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In order to marking its commitment to sustainability and the local sourcing of raw materials Zambia Breweries recently kicked off Sorgum planting season in Zimba district of Southern Province.   

Alfred Sianjase, District Agricultural Coordinator from the Ministry of Agriculture, relayed government’s desire to see more small-scale farming undertakings in the area transformed into viable and sustainable businesses. He further acknowledged the vital role of agriculture in job creation and highlighted the economic benefits that sorghum farming in Zimba would bring to the district and the country as a whole. 

Such opportunities are rare. We therefore urge our farmers to grasp this and use it wisely. The idea is for the farmers to produce profitably. You will be able to improve your income at household level. When there is improvement in household income, there is also improvement in the district’s economic welfare, which ultimately develops the country economically,” Mr Sianjase said. 

Five years ago, ZB initiated a partnership with 200 farmers in the region. Today, the sorghum program is very instrumental in equipping farmers with essential inputs and vital sorghum cultivation skills through conservation farming that benefits over 1500 farmers. This program has enabled them to thrive in modern agriculture while also providing a critical ready market, thereby fostering financial inclusion, and contributing to rural development and empowerment. 

Eagle Lager, renowned for its quality and affordability, relies on two primary ingredients- cassava and white-grained sorghum. In an effort to bolster the production of white sorghum, Zambian Breweries supplier programme in the area not only guarantees the supply of essential ingredients for their popular Eagle Lager but also offers a vital lifeline to the local farming community in Zimba.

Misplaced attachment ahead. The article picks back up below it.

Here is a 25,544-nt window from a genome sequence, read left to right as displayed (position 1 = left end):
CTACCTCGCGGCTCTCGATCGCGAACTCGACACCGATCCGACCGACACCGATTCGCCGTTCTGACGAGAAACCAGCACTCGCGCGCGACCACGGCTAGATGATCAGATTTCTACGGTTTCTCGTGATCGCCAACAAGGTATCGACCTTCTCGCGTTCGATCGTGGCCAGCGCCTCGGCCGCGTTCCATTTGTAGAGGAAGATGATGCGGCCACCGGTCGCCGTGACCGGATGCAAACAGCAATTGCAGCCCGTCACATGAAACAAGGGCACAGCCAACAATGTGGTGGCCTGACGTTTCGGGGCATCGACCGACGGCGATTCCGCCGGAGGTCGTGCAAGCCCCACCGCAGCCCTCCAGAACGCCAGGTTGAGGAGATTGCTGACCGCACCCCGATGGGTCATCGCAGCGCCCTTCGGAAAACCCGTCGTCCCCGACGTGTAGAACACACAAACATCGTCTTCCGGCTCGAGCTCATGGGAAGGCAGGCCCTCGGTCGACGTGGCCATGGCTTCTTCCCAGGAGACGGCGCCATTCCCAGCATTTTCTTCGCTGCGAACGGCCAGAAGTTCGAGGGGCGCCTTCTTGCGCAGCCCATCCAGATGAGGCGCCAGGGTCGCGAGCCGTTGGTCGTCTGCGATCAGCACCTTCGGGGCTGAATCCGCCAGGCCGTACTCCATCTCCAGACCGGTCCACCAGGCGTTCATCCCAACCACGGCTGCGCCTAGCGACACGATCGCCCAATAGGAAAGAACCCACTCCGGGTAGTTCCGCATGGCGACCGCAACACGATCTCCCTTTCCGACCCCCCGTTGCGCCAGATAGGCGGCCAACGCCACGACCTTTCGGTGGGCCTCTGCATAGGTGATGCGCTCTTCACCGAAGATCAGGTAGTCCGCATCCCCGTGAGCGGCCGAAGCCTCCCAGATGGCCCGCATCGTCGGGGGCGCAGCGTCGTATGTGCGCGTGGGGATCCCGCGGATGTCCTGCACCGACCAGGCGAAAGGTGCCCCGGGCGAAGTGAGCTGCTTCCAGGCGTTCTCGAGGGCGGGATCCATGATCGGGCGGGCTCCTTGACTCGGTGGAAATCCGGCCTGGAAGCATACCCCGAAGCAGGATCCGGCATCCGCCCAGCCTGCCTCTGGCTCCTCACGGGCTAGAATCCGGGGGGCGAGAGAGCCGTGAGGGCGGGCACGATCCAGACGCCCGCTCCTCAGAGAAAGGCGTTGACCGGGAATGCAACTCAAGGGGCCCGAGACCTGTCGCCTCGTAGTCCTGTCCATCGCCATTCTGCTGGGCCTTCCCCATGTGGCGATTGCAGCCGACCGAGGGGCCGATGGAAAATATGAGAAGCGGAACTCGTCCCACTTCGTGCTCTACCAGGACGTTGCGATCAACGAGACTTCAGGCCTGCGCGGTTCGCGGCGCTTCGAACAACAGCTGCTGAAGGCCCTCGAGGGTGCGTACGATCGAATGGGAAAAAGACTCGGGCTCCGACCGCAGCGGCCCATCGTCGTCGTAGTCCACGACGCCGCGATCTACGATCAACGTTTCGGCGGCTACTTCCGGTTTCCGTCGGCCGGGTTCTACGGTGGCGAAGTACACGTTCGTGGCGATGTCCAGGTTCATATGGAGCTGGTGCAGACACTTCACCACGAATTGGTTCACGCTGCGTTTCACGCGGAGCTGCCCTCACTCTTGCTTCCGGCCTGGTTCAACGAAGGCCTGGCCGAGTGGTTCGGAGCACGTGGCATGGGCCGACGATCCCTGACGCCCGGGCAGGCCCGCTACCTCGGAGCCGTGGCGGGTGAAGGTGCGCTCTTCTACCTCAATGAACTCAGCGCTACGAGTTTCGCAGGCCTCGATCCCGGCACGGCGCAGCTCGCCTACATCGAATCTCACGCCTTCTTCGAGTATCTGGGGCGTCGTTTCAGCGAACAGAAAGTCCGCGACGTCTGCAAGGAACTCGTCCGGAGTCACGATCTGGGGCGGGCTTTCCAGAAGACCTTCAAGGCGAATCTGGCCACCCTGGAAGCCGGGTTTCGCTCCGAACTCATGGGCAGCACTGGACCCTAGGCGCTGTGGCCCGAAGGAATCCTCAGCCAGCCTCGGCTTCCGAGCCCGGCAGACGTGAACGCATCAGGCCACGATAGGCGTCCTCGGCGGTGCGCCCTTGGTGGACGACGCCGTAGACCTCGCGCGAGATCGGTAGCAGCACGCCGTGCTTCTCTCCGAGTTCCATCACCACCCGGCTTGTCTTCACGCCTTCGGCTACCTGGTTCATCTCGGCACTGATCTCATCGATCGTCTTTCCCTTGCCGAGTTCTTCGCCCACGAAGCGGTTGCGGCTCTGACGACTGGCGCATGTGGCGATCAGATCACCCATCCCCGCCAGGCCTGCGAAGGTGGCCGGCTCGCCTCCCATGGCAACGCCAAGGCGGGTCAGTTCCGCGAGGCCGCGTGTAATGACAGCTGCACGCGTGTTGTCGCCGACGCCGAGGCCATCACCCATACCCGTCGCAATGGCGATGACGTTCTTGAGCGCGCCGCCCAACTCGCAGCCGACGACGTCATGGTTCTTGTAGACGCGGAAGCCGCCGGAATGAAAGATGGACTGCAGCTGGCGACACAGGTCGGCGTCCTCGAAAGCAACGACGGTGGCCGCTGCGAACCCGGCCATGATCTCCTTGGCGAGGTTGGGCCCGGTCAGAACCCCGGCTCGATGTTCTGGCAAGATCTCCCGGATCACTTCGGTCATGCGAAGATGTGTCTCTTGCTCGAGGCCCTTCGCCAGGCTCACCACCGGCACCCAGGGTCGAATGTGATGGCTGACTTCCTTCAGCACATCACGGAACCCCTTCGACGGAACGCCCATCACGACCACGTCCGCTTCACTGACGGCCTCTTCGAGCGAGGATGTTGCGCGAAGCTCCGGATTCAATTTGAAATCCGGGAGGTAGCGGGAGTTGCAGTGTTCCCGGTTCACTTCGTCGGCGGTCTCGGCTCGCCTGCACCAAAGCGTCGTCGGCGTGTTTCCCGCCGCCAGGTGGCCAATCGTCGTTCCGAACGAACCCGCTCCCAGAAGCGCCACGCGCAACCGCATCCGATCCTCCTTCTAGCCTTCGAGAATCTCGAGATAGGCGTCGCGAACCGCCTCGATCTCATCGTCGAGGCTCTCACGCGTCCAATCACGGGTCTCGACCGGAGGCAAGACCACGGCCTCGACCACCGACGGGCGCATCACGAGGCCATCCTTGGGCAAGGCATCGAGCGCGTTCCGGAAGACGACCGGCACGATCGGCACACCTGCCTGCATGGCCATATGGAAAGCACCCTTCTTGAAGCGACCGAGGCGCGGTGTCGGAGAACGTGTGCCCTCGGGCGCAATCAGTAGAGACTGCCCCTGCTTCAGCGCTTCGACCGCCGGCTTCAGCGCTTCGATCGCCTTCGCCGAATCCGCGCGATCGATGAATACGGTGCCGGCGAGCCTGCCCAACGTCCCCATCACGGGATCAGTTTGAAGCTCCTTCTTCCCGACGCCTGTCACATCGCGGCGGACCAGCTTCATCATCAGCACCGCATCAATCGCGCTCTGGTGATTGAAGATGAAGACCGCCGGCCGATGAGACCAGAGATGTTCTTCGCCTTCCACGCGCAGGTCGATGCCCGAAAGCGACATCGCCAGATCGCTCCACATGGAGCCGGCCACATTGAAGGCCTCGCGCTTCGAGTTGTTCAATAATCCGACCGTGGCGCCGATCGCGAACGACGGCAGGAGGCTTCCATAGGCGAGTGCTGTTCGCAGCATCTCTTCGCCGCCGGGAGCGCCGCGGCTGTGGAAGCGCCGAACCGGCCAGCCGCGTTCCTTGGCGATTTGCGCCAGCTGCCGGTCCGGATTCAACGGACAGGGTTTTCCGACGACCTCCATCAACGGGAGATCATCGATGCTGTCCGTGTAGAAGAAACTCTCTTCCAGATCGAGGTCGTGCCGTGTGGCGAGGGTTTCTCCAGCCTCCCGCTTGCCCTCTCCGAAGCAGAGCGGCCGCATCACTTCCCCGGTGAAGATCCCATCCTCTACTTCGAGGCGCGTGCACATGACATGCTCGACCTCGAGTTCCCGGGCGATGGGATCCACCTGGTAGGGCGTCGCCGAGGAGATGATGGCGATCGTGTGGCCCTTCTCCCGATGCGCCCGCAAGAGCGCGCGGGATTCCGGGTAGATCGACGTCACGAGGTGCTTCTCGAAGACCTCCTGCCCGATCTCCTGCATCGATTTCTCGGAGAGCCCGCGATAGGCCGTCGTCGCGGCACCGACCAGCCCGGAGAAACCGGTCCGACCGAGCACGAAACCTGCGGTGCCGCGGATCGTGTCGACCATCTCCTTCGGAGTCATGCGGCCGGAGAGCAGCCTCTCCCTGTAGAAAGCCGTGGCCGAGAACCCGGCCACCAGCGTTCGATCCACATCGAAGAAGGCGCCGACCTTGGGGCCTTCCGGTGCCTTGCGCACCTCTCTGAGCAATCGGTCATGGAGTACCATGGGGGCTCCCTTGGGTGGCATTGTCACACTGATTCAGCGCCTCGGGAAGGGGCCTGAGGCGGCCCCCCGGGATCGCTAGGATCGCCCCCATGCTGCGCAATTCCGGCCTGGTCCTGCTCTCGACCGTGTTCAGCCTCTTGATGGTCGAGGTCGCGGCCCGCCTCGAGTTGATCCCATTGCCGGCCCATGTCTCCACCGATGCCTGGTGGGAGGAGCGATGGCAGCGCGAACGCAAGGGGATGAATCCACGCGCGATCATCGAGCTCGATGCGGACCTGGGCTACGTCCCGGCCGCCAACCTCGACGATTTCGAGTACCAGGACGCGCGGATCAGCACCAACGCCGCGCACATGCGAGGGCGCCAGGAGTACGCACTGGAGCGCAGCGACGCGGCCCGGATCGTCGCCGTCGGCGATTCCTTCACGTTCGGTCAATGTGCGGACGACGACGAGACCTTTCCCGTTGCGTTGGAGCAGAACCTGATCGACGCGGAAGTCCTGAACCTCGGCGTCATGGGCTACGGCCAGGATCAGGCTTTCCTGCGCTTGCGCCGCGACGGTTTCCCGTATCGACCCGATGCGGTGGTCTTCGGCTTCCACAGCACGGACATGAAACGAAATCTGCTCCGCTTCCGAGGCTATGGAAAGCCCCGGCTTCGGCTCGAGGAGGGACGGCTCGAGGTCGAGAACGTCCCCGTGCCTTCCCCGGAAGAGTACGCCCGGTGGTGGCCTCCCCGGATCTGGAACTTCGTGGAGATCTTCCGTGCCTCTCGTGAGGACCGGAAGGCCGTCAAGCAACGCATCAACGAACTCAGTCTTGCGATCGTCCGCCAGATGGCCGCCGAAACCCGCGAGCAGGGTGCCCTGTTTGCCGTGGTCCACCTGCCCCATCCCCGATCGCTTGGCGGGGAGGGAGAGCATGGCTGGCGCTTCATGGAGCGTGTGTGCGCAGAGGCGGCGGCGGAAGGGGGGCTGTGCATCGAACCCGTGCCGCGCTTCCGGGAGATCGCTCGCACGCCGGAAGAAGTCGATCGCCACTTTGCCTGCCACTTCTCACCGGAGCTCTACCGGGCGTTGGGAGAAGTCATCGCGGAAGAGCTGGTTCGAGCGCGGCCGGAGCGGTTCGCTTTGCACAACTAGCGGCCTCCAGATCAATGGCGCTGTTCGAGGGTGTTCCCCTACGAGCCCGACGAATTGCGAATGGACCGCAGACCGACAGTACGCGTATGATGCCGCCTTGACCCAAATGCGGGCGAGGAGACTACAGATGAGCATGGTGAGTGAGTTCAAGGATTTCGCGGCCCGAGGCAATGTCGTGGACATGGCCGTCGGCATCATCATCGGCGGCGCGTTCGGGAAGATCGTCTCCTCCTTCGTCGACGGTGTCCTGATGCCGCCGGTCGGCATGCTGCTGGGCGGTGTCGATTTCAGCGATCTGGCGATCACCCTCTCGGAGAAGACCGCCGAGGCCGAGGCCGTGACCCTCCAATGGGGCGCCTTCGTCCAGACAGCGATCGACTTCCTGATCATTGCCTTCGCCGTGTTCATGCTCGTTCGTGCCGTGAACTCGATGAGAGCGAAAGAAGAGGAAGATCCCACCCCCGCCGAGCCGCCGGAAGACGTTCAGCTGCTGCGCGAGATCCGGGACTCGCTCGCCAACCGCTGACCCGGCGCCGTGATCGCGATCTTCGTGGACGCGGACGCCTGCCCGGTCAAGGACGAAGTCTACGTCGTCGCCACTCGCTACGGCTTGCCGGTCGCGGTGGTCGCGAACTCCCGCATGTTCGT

Tawanda Hojane, Zambian Breweries Legal and Corporate Affairs Director stated that the launch of the 2023-24 sorghum season highlights how significant the crop is for Zambia’s agricultural landscape. He went on to recognize the role that local sorghum farmers play in the production and maintaining the quality standards of Eagle Lager beer. 

The collaboration between Zambian Breweries and the local farmers takes into account quality management training, provision of quality seeds, and financial literacy among others, in order to strengthen the supply value chain.  

Mr Hojane noted that: “As a business, Zambian Breweries prioritizes local sourcing to empower local farmers and create job opportunities. Through value addition, we aim to contribute to national income, reduce reliance on imports, and foster industrialization.” 

Each harvest season, the brewing company purchases over 4000 metric tonnes of sorghum from local farmers, which is utilized in the production of Eagle Lager. This practice holds great significance, serving as a motivating force and promoting financial inclusion among the residents in rural areas. 

Zambian Breweries has been working diligently to address climate change in the agricultural sector, partnering with organizations such as the World Food Programme (WFP), GRIFFIN, and Silverlands Zambia Limited.  

Sorghum, known for its climate resilience, also plays a crucial role in the Zambian Breweries’ efforts to align with the United Nations’ 2025 Sustainable Development Goals, particularly those related to ending hunger, achieving food security, promoting improved nutrition, and supporting sustainable agriculture.  

Christopher Nicolle, Zambian Breweries Agriculture Manager, commended the Zimba farmers who have been practicing conservation farming for many years. Conservation farming, characterized by minimum tillage and the use of composted manure, has been a game-changer for local farmers, contributing to successful crop yields. 

Mr Nicolle added, “White sorghum is a drought-tolerant crop and well-suited to the region’s limited rainfall. Combined with conservation farming practices, this initiative empowers farmers and enhances the sustainability of their operations.” 

“We expect that this season farmers will use conservation farming, especially minimum tillage which is early ripping in rows- it will help us as farmers to conserve the moisture for the benefit of the crop,” added Mr Sianjase stated. 

Ernest Kapalanga, a Zimba farmer, shared his experience with conservation farming, recalling how he came to learn about conservation farming and was given the task of making 10 lines of reaping, and another 10 using the traditional method of plowing and noticed that there was a big difference between the two with the former having few challenges.  

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Prince Mahmud

great post

Prince Mahmud


Prince Mahmud